As the year winds down, letters to the editor regarding the pros and cons of Laguna Residents First (LRF) ballot initiative have gravitated into personality attacks from various sides. No matter how enticing these are to read, this is too important a topic to get lost in tabloid-type rhetoric. As I pointed out in my guest column several weeks ago, this is less about disagreements on the quest to retain Laguna’s charm but rather, how can this best be accomplished. Is in fact LRF proposal the ultimate solution to ensuring sound development?
If you have the patience to dig through the personality discussions in letters to the editor you can find some valuable insights into what proponents of LRF hope it might accomplish. In fact, there are a basket of differing outcomes people are hoping for and this is among the reasons LRF is flawed. It’s like a senate bill with every politician’s interest jammed in.
Many well-meaning supporters are indeed concerned the wrong kinds of development may get approved. This includes block-long, monolithic structures; too much density; violation of the 36-foot height limit; and sterile and uninteresting architectures. I and many others who are opposed to LRF, agree and share several of these concerns.
At the same time, some proponents look to the initiative solely to block currently pending proposals because they’re concerned the City Council won’t.
Yet others have signed on with the hope of stopping the growth of visitors to Laguna. There seems to be distain for not only tourists but businesses as well. The value businesses provide to the City economically, their contributions to the City’s arts and charitable organizations, and their service to residents appear to have no value.
Let’s get real! The only way to reduce the flow of tourists is to drain the ocean. So long as we have the gifts of sandy beaches and our beautiful pond we will have a growth in tourism. Trying to limit tourism growth is a fool’s errand. Determining how to better manage the impacts of the growth of tourism is where a focus should be. With LRF, it’s not.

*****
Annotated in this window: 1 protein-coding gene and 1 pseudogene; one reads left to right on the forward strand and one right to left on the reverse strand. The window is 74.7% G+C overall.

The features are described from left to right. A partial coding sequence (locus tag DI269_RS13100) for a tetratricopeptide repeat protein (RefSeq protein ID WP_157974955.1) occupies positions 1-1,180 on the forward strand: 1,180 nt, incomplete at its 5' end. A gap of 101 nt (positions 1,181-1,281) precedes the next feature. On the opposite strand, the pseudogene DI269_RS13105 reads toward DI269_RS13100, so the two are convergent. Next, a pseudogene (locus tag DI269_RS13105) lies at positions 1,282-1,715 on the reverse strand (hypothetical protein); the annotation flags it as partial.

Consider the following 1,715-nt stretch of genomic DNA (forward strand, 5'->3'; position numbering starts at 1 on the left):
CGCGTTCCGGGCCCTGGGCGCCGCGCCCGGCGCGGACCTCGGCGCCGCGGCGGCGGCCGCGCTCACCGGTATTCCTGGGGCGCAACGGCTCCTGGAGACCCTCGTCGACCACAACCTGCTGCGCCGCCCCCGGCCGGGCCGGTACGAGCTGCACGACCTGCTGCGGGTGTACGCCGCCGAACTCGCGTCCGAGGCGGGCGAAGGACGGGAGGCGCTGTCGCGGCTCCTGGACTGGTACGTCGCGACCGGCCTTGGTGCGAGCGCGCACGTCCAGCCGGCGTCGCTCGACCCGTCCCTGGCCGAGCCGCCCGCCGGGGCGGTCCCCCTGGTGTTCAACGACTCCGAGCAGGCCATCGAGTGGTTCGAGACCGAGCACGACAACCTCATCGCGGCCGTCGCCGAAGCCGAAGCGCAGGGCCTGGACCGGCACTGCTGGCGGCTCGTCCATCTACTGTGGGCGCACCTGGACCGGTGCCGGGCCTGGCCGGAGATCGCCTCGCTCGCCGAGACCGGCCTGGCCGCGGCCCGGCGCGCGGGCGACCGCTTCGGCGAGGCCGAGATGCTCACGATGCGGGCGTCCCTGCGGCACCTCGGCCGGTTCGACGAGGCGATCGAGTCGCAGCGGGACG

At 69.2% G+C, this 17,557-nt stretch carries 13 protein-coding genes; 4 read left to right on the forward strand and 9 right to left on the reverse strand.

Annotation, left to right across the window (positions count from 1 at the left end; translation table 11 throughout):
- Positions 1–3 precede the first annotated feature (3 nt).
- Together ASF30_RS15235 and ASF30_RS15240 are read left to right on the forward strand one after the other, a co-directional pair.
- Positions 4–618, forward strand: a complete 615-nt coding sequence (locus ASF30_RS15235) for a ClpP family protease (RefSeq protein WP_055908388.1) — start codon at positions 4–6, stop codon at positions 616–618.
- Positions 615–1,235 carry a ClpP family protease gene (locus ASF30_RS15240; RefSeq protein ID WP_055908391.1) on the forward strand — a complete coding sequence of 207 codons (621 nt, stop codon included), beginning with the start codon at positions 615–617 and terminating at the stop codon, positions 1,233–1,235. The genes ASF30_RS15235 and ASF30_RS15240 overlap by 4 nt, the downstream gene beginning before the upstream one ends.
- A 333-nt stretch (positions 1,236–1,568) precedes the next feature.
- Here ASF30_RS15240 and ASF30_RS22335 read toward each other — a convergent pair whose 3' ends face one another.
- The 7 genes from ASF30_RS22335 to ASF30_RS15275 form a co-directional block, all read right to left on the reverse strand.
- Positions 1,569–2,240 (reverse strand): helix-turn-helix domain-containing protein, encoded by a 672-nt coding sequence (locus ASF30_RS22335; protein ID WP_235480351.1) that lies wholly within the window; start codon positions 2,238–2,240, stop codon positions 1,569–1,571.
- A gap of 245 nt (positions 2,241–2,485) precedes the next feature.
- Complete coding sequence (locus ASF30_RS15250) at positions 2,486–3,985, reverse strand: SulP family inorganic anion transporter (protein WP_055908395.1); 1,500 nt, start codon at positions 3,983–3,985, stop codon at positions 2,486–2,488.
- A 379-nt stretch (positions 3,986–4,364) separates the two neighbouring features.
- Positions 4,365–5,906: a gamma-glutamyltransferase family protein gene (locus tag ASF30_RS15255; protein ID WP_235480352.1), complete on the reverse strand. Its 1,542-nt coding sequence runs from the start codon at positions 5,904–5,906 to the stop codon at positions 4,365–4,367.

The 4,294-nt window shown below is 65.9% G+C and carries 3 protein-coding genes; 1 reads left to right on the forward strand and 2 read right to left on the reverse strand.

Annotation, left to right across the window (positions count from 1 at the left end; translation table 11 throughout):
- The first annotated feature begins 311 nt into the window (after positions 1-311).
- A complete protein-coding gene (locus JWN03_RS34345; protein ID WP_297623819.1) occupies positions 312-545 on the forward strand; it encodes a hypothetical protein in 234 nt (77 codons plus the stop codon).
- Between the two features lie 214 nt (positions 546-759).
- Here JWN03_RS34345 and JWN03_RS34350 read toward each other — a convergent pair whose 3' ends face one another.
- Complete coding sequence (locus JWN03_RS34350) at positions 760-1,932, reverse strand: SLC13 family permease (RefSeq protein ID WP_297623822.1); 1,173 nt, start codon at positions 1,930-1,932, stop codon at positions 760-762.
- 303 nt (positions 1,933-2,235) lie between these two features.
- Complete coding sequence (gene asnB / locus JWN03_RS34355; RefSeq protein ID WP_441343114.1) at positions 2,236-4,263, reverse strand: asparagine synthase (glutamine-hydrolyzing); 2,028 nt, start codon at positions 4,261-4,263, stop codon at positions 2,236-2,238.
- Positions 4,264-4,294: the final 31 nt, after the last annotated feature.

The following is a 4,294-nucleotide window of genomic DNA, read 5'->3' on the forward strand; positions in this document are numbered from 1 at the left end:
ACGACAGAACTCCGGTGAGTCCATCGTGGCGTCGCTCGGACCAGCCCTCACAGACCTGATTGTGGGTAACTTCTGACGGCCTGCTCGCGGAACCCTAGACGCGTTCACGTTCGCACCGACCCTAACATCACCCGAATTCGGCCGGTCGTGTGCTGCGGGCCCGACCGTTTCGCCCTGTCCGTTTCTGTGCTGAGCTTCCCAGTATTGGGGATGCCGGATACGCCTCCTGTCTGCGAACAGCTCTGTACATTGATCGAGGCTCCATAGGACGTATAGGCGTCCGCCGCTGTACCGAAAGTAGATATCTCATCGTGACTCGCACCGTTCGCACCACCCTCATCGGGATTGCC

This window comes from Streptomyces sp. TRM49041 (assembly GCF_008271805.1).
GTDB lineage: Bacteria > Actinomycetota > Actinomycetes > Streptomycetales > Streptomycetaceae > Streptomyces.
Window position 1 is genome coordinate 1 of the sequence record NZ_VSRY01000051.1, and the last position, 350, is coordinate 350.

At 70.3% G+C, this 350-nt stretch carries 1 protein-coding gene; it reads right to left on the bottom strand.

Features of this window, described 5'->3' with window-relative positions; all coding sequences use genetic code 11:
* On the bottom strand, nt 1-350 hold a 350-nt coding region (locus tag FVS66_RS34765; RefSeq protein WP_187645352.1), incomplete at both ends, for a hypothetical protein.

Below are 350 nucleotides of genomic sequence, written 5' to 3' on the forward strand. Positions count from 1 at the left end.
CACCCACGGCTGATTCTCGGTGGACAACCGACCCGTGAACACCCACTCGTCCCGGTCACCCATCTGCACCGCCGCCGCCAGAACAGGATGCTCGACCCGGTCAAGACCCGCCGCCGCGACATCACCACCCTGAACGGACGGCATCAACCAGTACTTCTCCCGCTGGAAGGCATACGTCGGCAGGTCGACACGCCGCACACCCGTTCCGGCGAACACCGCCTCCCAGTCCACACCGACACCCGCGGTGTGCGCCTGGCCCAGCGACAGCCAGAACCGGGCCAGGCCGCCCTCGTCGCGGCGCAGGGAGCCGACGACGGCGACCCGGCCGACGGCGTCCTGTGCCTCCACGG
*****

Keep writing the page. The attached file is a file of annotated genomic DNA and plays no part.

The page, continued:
The LRF proposal is trying to address everything and therefore will accomplish nothing except serious damage. It’s basic economics. If the process for getting certain projects approved involves a long drawn out public vote, the time, cost and lack of predictability will reduce the amount of investment drawn to the City. The result will be that the very charm LRF aims to maintain will be stymied because of the reduction in investment. The needed upgrading of the City’s deteriorating commercial buildings will be put on hold and the cost of redevelopment of even small projects will increase. At the same time the reduction in upgraded commercial inventory will dramatically reduce supply and increase rents. These outcomes will be the product of among other elements of the proposal, demanding every construction project that hits proposed trip wires would need to go to the public for a vote. Projects that could include as few as 10 apartments, combining lots totaling 7,500 square feet or converting a small retail space to dining would need to face an expensive, lengthy, and unpredictable public vote.
Now, you’re hearing growing numbers of people acknowledging that there may well be flaws with the proposal, “…but we need to do something and if it’s flawed it can be changed.” Not so fast. To change the flawed initiative will take another ballot initiative. Think of the time, money and debate this initiative is demanding and we’re still nearly a year away from a vote. Undoing it or modifying it will take the same and if modifications don’t pass we’ll be stuck with what is clearly a destructive set of handcuffs on the City’s future.
Let me get back to where I started—letters about personalities instead of issues. My previous guest column generated multiple responses. Positive and critical. Interestingly, the theme of most of the critical responses was that I was wrong when I gave as an example of the LRF’s consequences, had it been in place, the Old Pottery Place wouldn’t be here today. These critics are people I know and enjoy, who could have easily phoned to ask the basis for my claim.
Therefore, to those critics, there are three reasons why this would be the case. I’ll give you one and you can enjoy searching for the other two. Square footage was added to the site. Therefore the project exceeded the size set out in the ballot initiative and it would have required a long drawn out public vote. The combination of the delay, cost and risk wouldn’t have made the renovation economically feasible. As I said in my column, instead of The Old Pottery Place, an appealing destination that contributes to Laguna’s history and character, there would be a nearly block-long Rite Aid at this prominent Laguna location.
This is simply an example of what the LRF ballot initiative would have likely produced and why it’s the wrong solution. We do need assurances that our city processes will work. The city staff has been charged with doing an analysis of what can be done to strengthen controls. As I understand it, we should be seeing the report shortly after the first of the year. Let’s work together to see what it says and then fashion solutions together with the City that not only work to build an even better Laguna but don’t result in damaging unintended consequences. It may even be that a ballot initiative is a solution but not the LRF one.